Prescription for doctors: Sit down
A new study suggest one very easy way doctors could make their patients feel better: Sit down next to them instead of standing over them in their hospital beds.
University of Kansas researchers studied 120 patients who were recovering from spine surgery. When their doctors stopped by their beds to see how they were doing, half of the physicians stood and the other half sat down in a chair next to their paients.
When the researchers questioned the patients afterward, they found a significant difference between their perception of the amount of time their doctor spent with them and the actual time. The average actual length of time the doctor spent at the bedside when standing was one minute and 28 seconds. But patients perceived that the interaction lasted much longer--an average of three minutes and 44 seconds. When the doctor sat, the visit actually lasted an average of one minute and four seconds. But the patients perceived the visit went on for an average of five minutes and 14 seconds.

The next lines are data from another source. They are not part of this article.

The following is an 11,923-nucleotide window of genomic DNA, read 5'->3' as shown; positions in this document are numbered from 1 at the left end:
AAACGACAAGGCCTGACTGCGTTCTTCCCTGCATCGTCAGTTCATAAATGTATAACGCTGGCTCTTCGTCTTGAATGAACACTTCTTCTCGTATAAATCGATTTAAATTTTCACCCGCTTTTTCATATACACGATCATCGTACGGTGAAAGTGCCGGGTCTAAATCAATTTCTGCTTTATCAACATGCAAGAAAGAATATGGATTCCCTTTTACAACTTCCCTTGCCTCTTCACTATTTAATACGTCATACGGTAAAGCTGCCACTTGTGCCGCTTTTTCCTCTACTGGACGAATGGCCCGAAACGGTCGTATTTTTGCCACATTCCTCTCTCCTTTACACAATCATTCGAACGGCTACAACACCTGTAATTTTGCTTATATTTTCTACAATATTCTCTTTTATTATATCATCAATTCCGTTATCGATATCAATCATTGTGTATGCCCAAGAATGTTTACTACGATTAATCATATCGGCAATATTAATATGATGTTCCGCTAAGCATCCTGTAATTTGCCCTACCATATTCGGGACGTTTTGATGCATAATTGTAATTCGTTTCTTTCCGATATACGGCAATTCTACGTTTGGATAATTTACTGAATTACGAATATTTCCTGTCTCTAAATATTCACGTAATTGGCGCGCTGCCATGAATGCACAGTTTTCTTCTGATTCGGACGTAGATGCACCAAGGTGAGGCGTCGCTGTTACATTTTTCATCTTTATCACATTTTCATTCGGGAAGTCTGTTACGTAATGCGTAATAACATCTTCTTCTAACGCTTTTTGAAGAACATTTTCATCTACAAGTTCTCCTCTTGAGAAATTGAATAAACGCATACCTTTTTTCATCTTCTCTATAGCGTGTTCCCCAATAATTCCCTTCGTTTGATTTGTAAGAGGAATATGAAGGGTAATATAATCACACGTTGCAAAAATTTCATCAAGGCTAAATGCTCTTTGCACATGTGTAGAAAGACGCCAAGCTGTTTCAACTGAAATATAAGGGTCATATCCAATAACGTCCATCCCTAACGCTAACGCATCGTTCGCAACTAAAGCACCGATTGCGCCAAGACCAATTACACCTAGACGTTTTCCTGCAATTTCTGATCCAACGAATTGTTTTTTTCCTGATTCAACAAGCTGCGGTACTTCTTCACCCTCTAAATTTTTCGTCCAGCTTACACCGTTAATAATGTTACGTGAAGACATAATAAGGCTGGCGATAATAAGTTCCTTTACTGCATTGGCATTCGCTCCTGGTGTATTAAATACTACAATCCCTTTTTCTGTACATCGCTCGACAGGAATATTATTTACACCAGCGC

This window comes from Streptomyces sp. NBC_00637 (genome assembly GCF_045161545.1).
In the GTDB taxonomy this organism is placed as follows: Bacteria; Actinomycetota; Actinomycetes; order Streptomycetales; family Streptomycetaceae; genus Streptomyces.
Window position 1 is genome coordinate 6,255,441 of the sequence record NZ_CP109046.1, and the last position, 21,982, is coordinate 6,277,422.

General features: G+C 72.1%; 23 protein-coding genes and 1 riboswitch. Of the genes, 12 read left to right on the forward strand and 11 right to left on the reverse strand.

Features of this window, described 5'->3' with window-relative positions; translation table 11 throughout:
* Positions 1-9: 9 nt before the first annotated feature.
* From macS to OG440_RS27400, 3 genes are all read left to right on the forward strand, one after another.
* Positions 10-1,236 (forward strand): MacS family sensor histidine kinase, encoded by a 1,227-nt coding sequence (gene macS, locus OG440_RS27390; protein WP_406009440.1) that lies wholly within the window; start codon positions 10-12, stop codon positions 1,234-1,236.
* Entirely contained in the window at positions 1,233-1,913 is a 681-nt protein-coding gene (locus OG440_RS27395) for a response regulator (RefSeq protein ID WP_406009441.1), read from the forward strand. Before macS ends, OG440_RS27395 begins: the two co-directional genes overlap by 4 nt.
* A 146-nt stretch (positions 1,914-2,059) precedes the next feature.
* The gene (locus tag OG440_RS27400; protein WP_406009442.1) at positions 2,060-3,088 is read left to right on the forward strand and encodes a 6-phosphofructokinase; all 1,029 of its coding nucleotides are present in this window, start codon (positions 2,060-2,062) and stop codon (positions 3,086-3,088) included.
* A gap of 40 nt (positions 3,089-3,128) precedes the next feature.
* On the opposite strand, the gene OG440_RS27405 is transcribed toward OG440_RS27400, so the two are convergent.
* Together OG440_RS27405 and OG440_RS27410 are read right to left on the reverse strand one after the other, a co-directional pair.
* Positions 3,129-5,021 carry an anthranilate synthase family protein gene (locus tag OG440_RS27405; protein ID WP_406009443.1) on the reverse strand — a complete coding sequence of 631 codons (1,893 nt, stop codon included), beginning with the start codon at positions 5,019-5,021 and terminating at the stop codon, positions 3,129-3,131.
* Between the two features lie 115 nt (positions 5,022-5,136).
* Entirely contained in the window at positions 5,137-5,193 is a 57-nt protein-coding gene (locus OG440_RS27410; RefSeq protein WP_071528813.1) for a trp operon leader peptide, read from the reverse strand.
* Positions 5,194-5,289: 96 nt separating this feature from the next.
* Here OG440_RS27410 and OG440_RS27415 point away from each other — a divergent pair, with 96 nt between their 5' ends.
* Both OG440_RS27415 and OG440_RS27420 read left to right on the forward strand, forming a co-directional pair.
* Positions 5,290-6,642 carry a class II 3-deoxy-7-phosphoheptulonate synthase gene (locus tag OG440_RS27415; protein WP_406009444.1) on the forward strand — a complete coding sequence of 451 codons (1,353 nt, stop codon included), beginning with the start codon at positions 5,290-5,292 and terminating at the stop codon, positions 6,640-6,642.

More detailed interviews with 38 of the patients found that when their doctors sat down, 95 percent rated the interaction as positive and were more likely to say they satisfied with the interaction and understood their condition better. When the doctors stood, only 61 percent of patients rated the experience as positive and more complained they didn't have enough time to ask questions.
The study shows that that little things can make a big difference in how patients feel about their doctors, the researchers say. More medical schools should teach doctors better communication skills, they say.
Posted by: drl97 | April 7, 2010 12:40 PM | Report abuse
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